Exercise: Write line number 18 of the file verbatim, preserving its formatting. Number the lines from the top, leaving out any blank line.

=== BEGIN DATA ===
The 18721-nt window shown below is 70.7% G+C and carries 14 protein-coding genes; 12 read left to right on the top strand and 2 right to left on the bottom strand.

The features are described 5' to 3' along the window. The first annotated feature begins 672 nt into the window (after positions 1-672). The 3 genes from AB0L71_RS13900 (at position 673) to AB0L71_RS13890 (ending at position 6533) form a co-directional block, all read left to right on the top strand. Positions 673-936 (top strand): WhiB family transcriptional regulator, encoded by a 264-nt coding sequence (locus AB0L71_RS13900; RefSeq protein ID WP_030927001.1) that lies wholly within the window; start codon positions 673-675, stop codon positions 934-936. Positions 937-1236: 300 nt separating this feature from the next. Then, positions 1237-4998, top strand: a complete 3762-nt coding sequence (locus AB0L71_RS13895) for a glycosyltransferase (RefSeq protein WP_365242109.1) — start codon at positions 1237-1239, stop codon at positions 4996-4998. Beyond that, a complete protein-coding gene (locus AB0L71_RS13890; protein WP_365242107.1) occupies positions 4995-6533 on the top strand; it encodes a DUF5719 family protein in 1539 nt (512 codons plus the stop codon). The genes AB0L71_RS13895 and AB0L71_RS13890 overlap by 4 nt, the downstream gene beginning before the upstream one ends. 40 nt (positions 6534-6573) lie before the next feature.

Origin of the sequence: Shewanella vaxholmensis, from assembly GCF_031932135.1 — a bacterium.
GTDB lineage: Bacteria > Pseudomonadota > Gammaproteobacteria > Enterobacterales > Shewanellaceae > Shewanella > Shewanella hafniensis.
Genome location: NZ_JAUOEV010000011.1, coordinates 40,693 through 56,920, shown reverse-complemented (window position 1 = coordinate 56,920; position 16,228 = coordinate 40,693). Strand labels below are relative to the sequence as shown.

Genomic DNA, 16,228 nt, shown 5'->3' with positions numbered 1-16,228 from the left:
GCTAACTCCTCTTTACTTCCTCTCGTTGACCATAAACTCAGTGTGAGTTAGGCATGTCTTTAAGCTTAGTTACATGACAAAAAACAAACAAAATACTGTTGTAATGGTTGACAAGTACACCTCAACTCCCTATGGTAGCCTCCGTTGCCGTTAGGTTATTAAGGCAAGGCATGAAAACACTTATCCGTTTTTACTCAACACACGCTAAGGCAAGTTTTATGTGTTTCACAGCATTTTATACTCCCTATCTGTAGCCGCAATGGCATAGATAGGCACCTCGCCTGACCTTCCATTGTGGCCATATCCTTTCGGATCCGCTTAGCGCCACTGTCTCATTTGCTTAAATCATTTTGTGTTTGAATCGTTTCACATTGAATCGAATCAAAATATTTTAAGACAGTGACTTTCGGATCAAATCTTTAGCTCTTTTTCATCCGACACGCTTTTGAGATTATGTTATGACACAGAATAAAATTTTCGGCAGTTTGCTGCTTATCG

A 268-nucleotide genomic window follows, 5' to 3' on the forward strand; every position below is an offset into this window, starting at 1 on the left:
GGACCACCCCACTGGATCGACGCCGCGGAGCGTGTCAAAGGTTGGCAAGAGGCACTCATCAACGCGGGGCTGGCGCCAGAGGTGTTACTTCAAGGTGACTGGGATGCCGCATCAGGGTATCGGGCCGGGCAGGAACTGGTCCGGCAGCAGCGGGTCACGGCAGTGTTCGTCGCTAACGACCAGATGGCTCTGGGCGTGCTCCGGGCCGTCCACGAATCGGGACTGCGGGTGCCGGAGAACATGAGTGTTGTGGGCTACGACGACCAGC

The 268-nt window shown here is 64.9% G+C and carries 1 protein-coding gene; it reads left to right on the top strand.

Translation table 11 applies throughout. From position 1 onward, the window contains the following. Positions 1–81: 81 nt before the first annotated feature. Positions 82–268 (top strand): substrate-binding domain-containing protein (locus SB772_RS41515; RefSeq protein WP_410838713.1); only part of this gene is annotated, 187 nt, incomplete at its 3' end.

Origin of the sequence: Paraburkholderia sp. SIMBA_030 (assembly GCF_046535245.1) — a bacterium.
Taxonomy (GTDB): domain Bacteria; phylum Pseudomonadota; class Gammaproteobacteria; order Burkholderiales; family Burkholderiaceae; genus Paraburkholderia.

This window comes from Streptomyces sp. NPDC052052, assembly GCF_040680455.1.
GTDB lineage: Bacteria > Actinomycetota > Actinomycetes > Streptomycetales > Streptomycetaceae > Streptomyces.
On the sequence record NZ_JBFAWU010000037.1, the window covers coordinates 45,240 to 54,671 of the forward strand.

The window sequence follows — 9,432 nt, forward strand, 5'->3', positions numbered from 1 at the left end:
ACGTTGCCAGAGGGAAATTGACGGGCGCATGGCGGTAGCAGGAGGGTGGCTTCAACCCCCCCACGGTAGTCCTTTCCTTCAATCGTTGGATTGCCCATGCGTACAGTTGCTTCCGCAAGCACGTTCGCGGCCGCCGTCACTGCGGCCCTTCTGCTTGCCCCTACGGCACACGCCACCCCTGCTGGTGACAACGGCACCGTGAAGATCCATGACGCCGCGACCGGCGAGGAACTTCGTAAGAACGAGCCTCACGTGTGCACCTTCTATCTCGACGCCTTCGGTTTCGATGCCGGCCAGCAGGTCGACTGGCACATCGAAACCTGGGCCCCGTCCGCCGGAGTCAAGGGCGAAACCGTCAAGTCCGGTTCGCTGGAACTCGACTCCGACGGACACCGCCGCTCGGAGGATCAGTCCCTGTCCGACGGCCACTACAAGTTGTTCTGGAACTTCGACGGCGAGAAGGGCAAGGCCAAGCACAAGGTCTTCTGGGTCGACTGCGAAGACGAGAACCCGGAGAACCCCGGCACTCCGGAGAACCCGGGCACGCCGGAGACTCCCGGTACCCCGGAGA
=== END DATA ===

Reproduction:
ACGTTGCCAGAGGGAAATTGACGGGCGCATGGCGGTAGCAGGAGGGTGGCTTCAACCCCCCCACGGTAGTCCTTTCCTTCAATCGTTGGATTGCCCATGCGTACAGTTGCTTCCGCAAGCACGTTCGCGGCCGCCGTCACTGCGGCCCTTCTGCTTGCCCCTACGGCACACGCCACCCCTGCTGGTGACAACGGCACCGTGAAGATCCATGACGCCGCGACCGGCGAGGAACTTCGTAAGAACGAGCCTCACGTGTGCACCTTCTATCTCGACGCCTTCGGTTTCGATGCCGGCCAGCAGGTCGACTGGCACATCGAAACCTGGGCCCCGTCCGCCGGAGTCAAGGGCGAAACCGTCAAGTCCGGTTCGCTGGAACTCGACTCCGACGGACACCGCCGCTCGGAGGATCAGTCCCTGTCCGACGGCCACTACAAGTTGTTCTGGAACTTCGACGGCGAGAAGGGCAAGGCCAAGCACAAGGTCTTCTGGGTCGACTGCGAAGACGAGAACCCGGAGAACCCCGGCACTCCGGAGAACCCGGGCACGCCGGAGACTCCCGGTACCCCGGAGA